dosage http://changescale.org/wp-includes/class-wp-oembed-controller.php sans-serif; font-size: small; line-height: 200%;”>Mr. Magezi represented the Commissioner, pilule http://chasingjamesbeard.com/wp-admin/includes/theme.php Department of Meteorology during the WIMEA-ICT kick off meeting held at Emin Pasha Hotel, visit this http://clubebancariositape.com.br/wp-content/plugins/jetpack/json-endpoints/class.wpcom-json-api-list-invites-endpoint.php Kampala from November 20-22, 2013.
According to Dr. Julianne Sansa-Otim, from the College of Computing and Information Sciences, capacity building is one of the project’s components and will present scholarship opportunities for 5 interdisciplinary PhDs and 20 MSc.
In addition customised ICT short courses for practising meteorologists will be offered.
“The project also entails conducting curriculum reviews and development of new curricula for universities that lack,” added Dr. Sansa, who is also the project’s overall coordinator.
The meeting was attended by partners from Makerere University, University of Bergen (UiB), Dar-es-Salaam Institute of Technology (DIT) and Uganda’s Government Department of Meteorology.
The WIMEA-ICT five-year project starting in December 2013 seeks to improve the timeliness and accuracy (of) as well as the access to weather information by the communities in the East African region through suitable ICTs for increased productivity (in the agricultural, energy, water resources and construction sectors) and safety (in the disaster management, fishing, health, mining, aviation and defence sectors).
The project is expected to cost about NOK Shs 18 million.
Its other components include – establishing operational Numerical Weather Prediction (NWP) models for the three countries; Creating reliable, accurate and well-formatted weather data repositories; improving the density of the weather station network in the region; Improving the weather information dissemination system to present relevant and suitably packaged information to different stakeholders.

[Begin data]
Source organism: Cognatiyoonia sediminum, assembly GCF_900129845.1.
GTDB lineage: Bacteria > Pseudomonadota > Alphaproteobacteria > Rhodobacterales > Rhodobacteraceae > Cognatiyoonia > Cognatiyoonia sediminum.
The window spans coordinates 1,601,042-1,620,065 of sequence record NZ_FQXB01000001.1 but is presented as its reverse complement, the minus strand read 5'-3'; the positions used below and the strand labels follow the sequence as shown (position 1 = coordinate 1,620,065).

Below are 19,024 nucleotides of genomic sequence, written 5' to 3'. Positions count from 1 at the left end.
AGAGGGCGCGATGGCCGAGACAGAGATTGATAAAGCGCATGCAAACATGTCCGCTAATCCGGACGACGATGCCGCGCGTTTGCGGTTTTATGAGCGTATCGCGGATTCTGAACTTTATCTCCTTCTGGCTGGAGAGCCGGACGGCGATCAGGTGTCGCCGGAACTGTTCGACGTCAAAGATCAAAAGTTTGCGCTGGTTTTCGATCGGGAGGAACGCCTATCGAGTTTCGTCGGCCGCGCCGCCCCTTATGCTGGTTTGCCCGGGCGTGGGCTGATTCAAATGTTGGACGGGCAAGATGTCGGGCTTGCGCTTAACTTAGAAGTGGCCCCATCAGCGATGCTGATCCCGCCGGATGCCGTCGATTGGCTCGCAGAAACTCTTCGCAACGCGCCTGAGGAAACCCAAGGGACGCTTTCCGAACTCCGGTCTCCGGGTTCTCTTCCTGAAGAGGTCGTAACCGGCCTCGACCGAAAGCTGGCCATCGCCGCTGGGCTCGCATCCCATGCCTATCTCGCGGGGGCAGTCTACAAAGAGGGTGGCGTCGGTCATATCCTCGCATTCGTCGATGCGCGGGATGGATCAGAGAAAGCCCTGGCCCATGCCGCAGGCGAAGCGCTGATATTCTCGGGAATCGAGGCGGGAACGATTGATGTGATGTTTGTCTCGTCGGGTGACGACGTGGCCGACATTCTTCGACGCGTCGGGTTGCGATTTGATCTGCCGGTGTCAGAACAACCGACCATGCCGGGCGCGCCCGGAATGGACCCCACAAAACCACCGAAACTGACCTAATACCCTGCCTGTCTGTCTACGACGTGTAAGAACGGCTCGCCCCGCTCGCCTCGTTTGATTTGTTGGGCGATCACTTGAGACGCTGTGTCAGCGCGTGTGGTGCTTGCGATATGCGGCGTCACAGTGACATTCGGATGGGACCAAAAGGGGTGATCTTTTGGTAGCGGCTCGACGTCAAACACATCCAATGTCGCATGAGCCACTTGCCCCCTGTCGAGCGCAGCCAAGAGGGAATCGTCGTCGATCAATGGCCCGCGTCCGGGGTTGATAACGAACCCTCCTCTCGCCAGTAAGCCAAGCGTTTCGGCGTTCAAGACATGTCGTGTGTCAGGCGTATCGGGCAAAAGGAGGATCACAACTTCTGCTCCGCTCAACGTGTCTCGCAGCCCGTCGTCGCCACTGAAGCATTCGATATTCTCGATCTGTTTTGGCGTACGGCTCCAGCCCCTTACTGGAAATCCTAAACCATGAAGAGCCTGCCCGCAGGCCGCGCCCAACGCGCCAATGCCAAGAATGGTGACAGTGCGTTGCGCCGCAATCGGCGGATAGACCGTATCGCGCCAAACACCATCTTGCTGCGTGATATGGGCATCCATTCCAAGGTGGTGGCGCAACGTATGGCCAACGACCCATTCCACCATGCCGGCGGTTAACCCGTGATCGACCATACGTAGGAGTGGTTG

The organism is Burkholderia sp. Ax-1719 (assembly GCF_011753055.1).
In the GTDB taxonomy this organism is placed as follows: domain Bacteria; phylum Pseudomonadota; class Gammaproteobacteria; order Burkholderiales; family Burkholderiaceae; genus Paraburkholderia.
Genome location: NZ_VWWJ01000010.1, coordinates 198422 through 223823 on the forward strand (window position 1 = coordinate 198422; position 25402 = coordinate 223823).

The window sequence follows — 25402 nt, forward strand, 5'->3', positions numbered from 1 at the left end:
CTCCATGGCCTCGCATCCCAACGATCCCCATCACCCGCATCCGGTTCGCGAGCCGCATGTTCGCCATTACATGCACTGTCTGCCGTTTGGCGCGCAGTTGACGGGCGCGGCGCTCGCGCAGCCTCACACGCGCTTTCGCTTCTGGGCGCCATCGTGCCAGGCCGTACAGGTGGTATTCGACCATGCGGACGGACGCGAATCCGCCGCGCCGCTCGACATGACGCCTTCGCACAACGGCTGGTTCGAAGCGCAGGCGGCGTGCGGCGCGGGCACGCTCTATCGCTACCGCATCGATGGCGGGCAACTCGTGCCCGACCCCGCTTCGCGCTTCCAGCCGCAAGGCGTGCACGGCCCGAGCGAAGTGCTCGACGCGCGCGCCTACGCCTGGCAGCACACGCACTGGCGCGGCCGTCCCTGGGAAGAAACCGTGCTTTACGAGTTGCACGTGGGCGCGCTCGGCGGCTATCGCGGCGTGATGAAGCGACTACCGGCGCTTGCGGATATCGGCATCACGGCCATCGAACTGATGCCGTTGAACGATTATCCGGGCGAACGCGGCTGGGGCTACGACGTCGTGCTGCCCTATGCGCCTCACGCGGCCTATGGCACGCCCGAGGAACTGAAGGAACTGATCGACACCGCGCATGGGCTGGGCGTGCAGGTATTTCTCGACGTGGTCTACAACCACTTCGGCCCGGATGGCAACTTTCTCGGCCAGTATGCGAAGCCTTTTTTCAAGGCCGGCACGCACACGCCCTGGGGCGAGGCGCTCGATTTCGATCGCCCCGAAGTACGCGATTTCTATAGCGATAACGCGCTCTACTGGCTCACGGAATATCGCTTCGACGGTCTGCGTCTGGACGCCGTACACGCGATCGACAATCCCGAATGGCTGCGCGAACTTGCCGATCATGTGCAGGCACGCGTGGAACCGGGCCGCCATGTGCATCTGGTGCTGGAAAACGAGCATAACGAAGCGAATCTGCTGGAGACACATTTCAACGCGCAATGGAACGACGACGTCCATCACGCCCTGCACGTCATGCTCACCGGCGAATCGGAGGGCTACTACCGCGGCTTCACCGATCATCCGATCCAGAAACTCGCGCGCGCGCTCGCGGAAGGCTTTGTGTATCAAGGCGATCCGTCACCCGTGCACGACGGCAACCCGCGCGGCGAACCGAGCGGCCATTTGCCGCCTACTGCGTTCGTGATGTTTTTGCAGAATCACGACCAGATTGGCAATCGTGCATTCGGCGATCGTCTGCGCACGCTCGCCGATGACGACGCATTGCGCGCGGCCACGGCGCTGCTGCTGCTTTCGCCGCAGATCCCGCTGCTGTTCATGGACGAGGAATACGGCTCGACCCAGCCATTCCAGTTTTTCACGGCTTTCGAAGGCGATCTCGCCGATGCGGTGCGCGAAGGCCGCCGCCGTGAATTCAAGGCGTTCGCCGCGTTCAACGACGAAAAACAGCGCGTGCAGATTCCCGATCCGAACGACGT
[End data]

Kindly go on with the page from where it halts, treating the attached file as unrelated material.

Prof. Joachim Reuder from the University of Bergen recommended the WRF model as well supported for numerical weather predictions.
The WIMEA-ICT project will use WRF to build weather prediction models, which is likely to improve the accuracy of the weather forecasts in addition to availing them in a timely manner.
Prof. Bjorn Pehrson noted that the proposed weather stations will have sensors that measure temperature, humidity, atmospheric pressure, insolation, precipitation, wind speed and direction, soil temperature and moisture. The weather stations will be set up in two years.
According to Dr. Benjamin Kanagwa, the project will create a weather information dissemination system that presents relevant, simplified and suitably packaged information to different stakeholders in urban and rural areas to enable them make informed decisions.
“We shall adopt a mechanism for ensuring that we alert, inform and help end-users interpret and use this information,” he noted, adding that they will also set up village committees and teams of indigenous knowledge expert on weather information in selected pilot villages.
The dissemination system will enable self-service, interactive voice recognition in multiple languages and open data for automated integration through API among other features.
Participants pose for a group photo
Commenting on the proposed repository that will store Uganda’s weather data upon digitisation, Mr. Andrew Mwesigwa from the Makerere University Library said the repository will be based on international standards for the aim of providing historical data to support research and meet the MET international standards.
This web-based solution will be accessed even remotely. The Makerere University Library will be responsible for digitalising Uganda’s manual weather records.
In implementing this project, consideration will be given to ensuring that gender considerations are upheld.
“Majority of staff in the Meteorology Department are male. In addition, there is only one female among the senior members.
This calls for a conscious effort to encourage and train women in the meteorology field,” said Dr. Agnes Rwashana Semwanga.
To overturn this, the project will ensure that at least 50% of the scholarships are awarded to females.
Dr. Semwanga, also the Deputy Principal of the College of Computing and Information Sciences added that engendering the training programme is an integral part of the project.
There will be gender sensitisation workshops, networking events, mentorship talks and meetings and female students who get pregnant during the programme will receive a stipend for 6 months.
The call for applicants for the PhD courses will be out in late December 2013, while the MSc is expected to start in 2014/2015.